Handling those rare opportunities that transform advisory teams

Pre-covid, a client of mine was approached by one of their clients seeking assistance with a repatriation of business operations of a family member in Barcelona back to Australia.

They sought to merge some of their fashion and textiles operations in Spain back to Melbourne.

Their Spain-based business had made enquiries with two global consulting specialists which had left them cold.

Both global firms had sought conditions which included project fees based upon assets and the engagement would have required a transfer of all family interests to their Australian operations. Instead, the family turned to their Australian advisory firm, my client, who had been advising the founders and providing some business services for some time.

While my client had experience advising founders of similar family firms, they had limited experience in this type of international advice project.

They were clear about the value being sought by the founders, and they were well aware of the family’s situations, circumstances, abilities and behaviours. However, they required a deeper understanding of the value sought and complexities faced by the family stakeholders overseas.

As our client did not have a precedent for this type of work, we discussed with them a possible approach using a quote-to-quote.


A quote-to-quote is essentially a fee to conduct due diligence to prepare a fee for projects beyond the team’s more common advice projects. It is not a ‘down-payment’ which might be later rebated. Importantly the due diligence would not produce a ‘fixed or guaranteed’ fee for the greater project.

The due diligence would produce no specific recommendations. It would produce a project plan with estimates of fees, timeframes. and sequence of steps, including possible external resources required whose fees would also be additional.

The specific recommendations would come as the project progressed.

It was obvious to my client that this project had the potential to represent a ‘transformative’ project.

Transformative projects have the potential to transform a firm up into a niche of expertise that smaller jobs could never provide.

Crucially, the opportunity could not adversely affect the existing commitments, expectations, capacity, and valuable work conducted by the advisory team with existing clients. Transformative projects have to be fully funded with additional expertise from day one. Squeezing these projects in, while expecting current capacities to cope, will crush most firms.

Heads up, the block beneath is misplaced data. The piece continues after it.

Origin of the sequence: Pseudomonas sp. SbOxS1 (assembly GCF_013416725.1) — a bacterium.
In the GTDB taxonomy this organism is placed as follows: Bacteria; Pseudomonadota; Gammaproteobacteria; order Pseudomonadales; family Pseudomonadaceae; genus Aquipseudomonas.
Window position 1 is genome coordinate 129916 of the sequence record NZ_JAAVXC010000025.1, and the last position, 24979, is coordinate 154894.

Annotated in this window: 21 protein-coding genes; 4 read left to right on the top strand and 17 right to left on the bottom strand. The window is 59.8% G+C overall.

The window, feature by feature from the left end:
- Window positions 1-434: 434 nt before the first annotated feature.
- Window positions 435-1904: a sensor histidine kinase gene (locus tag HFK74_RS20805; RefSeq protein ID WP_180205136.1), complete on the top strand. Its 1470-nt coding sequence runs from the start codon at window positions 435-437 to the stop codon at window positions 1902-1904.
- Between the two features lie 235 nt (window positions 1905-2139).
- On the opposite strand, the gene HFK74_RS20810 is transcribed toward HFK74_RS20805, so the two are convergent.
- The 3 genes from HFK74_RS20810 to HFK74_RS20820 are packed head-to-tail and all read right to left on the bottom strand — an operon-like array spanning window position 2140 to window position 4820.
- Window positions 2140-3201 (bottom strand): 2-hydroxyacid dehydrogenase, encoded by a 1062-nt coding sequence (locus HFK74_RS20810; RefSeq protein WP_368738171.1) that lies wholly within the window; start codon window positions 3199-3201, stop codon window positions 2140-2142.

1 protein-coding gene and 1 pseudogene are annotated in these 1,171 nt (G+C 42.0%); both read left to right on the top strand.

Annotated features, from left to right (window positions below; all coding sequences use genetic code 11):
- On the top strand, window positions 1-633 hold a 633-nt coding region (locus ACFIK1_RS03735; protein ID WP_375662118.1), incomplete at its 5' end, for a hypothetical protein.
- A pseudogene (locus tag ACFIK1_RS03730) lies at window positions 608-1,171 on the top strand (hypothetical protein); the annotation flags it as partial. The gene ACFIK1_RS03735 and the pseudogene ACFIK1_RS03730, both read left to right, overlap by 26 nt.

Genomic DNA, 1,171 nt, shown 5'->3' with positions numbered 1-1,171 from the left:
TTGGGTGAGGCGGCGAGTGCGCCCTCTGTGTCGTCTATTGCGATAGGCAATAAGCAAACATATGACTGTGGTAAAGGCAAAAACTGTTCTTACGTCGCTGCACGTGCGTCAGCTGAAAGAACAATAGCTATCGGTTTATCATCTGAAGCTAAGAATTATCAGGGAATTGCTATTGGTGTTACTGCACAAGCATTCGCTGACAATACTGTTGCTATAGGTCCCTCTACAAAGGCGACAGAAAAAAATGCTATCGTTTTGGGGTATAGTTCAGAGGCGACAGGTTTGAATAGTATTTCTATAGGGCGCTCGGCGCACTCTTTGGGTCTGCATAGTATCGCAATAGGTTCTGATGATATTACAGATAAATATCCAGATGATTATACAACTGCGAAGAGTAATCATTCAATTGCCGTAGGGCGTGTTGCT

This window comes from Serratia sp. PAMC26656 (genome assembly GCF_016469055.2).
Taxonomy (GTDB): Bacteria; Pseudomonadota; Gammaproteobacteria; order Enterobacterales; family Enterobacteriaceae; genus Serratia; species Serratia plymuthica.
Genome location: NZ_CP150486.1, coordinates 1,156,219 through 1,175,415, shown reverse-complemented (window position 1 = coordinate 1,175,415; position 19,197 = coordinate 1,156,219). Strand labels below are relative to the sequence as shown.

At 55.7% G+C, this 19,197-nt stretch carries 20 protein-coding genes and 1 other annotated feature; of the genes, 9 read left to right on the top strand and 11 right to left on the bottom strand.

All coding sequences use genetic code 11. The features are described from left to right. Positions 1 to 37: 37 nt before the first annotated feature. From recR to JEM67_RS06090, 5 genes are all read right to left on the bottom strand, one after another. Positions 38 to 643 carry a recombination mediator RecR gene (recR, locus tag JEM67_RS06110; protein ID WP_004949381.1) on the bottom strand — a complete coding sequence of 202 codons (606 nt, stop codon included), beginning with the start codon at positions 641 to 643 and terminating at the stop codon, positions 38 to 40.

The due diligence project proceeded.

Unsurprisingly, the due diligence was more difficult than expected, took longer than expected and uncovered more issues than expected. The firm presented their estimates, their project plan, and their desire to undertake the greater project.

The fee was accepted.

The advisory team engaged, bringing on additional expertise almost immediately and ensuring existing client commitments could be best managed. The project was challenging, as all transformative projects are when teams quickly grow in experience and confidence.  The presented fee turned out to be too low, with fees from this project more than tripling original estimates as time frames were also extended.

There were many reviews, some more threatening than others as the valuable goalposts changed, some of  the client’s stakeholders changed, different third-party experts became involved, economies changed, key team members changed and markets changed.


For this reason, some firms consider transformative projects too hard.

There is already enough stress in the industry, if current models of advice are not broken, is the extra pain worth it?

In the early years of every advisory team member, transformative projects that required performance beyond previous comfort zones and administrative tasks were common. In those years, we understood we were not in control of our destiny as tasks, clients, other team members and situations provided us opportunities to grow, or retreat to something more comfortable and predictable. It was our choice, no-one else’s.

There is additional stress involved with transformative projects or anything that challenges our current modus operandi. But confusing the stress caused by industry’s current growth challenges (e.g. fees for services, FASEA, compliance, licensing, Covid-19, low interest rates, dwindling business valuations) and waiting to ‘get these under control’ didn’t work for most of us in the early years of our careers. Back then, we knew we had to grow by facing the challenges. 

We all have transformative projects. If we consistently ignore the opportunity and the challenges they present awaiting the time, the change in legislation, the end of Covid, better clients, or new team members, we might be missing the vital element of growth that could restore our trust, confidence and faith in why we do what we do as advisers. 

The stress caused by transformative projects is like confusing the stress of peak-hour traffic with the stress of exploring new paths.

I’d take the new paths stress any day.

What do you reckon?




This is an extract from Jim’s latest book – What Price Value – due for release Spring ’21

photo_credit: shutterstock_172785657




For over 30 years, Jim has influenced, coached, and consulted advisory firms across Australia. His firm, Certainty Advice Group coaches, trains and is building a growing group of advisory firms delivering comprehensive, unconflicted advice, priced on value. The community of advisory firms aligns with Australia’s highest and only ACCC/IP Australia Certification Mark standard of comprehensive, unconflicted advice – Certainty Advice. He has authored three books regarding financial advisory firms and is due to release his fourth book mid this year – What Price Value.

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